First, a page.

Hagerty’s market rating for February not only is down for the third month in a row, but the drop from January is the largest one-month tumble since 2009.
Hagerty’s market rating for February not only is down for the third month in a row, but the drop from January is the largest one-month tumble since 2009, the classic car insurance and value-tracking company said in a news release Wednesday.
“This year started out with more questions than answers,” McKeel Hagerty, the company’s chief executive, is quoted in the release.
“Market observers are concerned with global currency fluctuations, the recent drop in oil prices and stock market volatility. These concerns undoubtedly caused some people to be more cautious with their bidding in January. However, the total dollar sales at public auctions can be misleading until you take a deeper look at different segments of the market.
“The highest-selling, world-record vehicles are big news in the classic car space.” he continued. “However, vehicles selling for more than $2.5 million constitute only 0.2 percent of the vehicles sold at public auction during the past three years. Yet, these same vehicles account for 20 percent of the total dollars reported each year.
“It doesn’t take much of a change to this tiny slice of the market to have a more noticeable impact on the overall sales results.
“We have been predicting a non-economic market slowdown for more than a year,” he noted. “It has to do with the fact that many of the top increases have been driven by the best examples of the best cars – cars that aren’t traded frequently (such as the recent sale of a Ferrari in Paris that had the same owner for more than 40 years). The recent strength of the market brought many cars from long-term ownership to market, and those cars found new garages where they are likely to stay for a long time.”
On the other hand, Hagerty continued, “Vehicles trading for less than six figures are currently the healthiest segment of the market, as well as the largest. There are several cars that, until recently, collectors dismissed as ‘someone’s used car,’ but are now showing noticeable market movement.
“Examples include 2000s-era Pontiac GTOs, 1982-1992 Pontiac Firebird Trans Ams, Nissan 300ZXs and BMW Z3s, which are all up double-digit percentage points compared to a year ago. While they haven’t appreciated beyond their initial purchase price, it signals strong enthusiast interest now that values are starting to climb.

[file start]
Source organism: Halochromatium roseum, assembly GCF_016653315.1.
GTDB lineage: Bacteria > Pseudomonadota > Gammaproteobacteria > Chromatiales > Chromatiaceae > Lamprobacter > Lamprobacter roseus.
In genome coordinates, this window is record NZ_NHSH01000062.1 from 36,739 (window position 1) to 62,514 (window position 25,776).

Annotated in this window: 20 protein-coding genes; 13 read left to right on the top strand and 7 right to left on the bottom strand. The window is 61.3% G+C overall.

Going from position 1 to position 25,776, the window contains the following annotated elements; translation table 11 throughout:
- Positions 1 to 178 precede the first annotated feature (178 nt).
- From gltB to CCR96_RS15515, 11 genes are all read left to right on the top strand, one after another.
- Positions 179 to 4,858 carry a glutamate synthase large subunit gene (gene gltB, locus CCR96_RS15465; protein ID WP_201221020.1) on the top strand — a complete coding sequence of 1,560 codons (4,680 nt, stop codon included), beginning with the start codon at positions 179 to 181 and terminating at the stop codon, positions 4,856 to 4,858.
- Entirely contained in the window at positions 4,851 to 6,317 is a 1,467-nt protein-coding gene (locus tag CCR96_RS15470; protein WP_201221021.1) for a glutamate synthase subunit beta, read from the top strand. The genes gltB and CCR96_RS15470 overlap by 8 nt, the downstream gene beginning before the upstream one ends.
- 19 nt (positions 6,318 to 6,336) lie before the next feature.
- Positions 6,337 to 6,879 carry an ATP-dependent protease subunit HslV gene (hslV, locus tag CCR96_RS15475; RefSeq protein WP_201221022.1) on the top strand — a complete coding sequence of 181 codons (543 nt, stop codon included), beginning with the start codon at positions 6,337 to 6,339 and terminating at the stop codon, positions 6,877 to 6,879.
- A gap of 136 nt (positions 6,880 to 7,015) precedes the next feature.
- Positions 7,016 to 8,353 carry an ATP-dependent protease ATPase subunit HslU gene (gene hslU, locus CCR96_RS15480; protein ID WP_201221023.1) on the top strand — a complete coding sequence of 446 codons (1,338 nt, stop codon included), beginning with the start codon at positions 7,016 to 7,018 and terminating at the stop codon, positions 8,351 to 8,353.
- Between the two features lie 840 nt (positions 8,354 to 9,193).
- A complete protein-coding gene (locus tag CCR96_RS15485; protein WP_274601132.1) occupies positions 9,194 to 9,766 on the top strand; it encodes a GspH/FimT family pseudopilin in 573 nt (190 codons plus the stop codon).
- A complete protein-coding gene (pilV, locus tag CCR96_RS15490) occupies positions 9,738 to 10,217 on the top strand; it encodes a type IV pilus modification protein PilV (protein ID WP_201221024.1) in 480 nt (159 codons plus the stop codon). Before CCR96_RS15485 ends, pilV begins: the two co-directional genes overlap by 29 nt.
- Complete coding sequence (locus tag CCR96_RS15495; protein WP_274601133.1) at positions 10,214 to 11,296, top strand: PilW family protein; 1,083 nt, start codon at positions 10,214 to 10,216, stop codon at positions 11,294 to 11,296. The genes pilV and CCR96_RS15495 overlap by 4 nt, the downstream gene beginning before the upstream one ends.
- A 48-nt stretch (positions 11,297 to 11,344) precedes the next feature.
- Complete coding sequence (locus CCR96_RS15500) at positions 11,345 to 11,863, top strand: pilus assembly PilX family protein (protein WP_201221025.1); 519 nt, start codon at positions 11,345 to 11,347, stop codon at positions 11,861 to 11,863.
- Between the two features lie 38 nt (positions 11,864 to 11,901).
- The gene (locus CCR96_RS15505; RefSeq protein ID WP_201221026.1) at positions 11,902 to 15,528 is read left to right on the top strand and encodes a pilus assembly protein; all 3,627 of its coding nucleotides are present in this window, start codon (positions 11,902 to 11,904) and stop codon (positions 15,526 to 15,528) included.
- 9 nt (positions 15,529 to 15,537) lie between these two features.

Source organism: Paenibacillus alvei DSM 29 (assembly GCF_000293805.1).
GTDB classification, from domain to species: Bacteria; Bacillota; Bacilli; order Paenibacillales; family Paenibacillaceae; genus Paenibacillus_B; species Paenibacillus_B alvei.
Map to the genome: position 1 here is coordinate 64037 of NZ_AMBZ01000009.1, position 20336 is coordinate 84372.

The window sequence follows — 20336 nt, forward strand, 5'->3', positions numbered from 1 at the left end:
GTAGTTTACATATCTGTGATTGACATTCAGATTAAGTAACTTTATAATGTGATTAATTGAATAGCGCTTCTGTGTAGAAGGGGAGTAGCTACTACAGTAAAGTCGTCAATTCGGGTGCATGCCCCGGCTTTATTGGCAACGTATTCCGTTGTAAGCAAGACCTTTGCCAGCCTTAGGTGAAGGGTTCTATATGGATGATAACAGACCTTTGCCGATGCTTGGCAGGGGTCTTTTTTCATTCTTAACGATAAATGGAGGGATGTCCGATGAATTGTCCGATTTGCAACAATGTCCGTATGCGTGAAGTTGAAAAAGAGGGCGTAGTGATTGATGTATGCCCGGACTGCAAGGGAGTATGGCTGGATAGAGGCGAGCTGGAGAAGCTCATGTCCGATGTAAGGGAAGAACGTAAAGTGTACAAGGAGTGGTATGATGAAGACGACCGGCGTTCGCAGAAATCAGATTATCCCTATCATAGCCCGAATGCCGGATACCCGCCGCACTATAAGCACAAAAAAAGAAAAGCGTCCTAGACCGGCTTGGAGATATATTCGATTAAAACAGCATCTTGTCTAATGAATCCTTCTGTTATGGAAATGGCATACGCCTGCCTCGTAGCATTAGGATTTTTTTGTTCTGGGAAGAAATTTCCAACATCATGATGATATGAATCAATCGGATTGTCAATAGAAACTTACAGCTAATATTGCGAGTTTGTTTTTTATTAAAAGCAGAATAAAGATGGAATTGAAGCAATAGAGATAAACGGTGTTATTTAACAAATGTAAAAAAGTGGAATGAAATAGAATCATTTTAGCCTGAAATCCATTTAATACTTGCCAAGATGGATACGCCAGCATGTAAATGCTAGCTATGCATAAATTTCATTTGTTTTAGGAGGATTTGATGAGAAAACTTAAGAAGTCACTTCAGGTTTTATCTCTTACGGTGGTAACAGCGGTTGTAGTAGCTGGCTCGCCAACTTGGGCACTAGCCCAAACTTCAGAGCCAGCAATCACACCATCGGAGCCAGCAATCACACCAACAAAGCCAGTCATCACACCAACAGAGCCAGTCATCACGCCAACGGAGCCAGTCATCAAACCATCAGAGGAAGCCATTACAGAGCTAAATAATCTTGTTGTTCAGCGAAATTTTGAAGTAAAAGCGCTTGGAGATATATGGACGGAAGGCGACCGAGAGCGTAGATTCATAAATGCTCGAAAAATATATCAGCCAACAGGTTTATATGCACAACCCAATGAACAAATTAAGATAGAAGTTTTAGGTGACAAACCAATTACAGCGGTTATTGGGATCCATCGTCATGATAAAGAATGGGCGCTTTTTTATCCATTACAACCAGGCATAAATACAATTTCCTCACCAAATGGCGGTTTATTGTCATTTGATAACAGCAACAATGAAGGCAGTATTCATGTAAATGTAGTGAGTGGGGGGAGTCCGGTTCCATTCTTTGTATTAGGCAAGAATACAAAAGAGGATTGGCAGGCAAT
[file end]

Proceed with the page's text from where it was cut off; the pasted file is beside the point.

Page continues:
“Are these bright spots a result of people being priced-out of other parts of the market or the result of interest from younger buyers entering the hobby? The answer is both, and we’re particularly excited about the interest coming from younger buyers.”
Hagerty’s revised market number for January was 70.77. It’s initial February figure is 69.82. But while the number dropped, it remains strongly in the “expanding market” range, still well above being “flat.”
The highest rating since Hagerty began its research was 72.4 in May 2015.
After a slight increase in January, expert sentiment, one of several factors Hagerty considers in its analysis, “weakened for its largest drop in 27 months,” the news release said. “A common opinion was that the highly visible Arizona auctions confirmed that the market has slowed.
“Market observers looked to the January auctions as the event that would confirm the arrival of the market slowdown they had predicted over the previous year. The decreases in the overall numbers as well as the tepid performance of previously red-hot models like the Porsche 911 and Ford GT, among other factors, confirmed that prediction.”
Private sales activity fell to a 17-month low, Hagerty reported, with the average sales price down by 2.5 percent in just the last month.
The Hagerty Market Rating is based on a weighted algorithm that considers 15 proprietary data points in eight categories, including public auction and private sales, values of insured cars, price-guide values, Hagerty’s own index system and input from industry experts.
The rating, reported at the middle of each month, is based on a 100-point scale and is presented in the form of a tachometer-style gauge, complete with a “superheated” red zone, a sort of warning that we’re approaching a possible burst of the bubble. Ideally, the market cruises along comfortably in the 60- to 80-point “expanding” zone.
Although first released in January 2015, Hagerty applied its formulas to the classic car marketplace dating back to January 2007. The rating then was in the low 60s. During the economic recession, it slumped to the high 40s and has been on an upward trend since late 2010.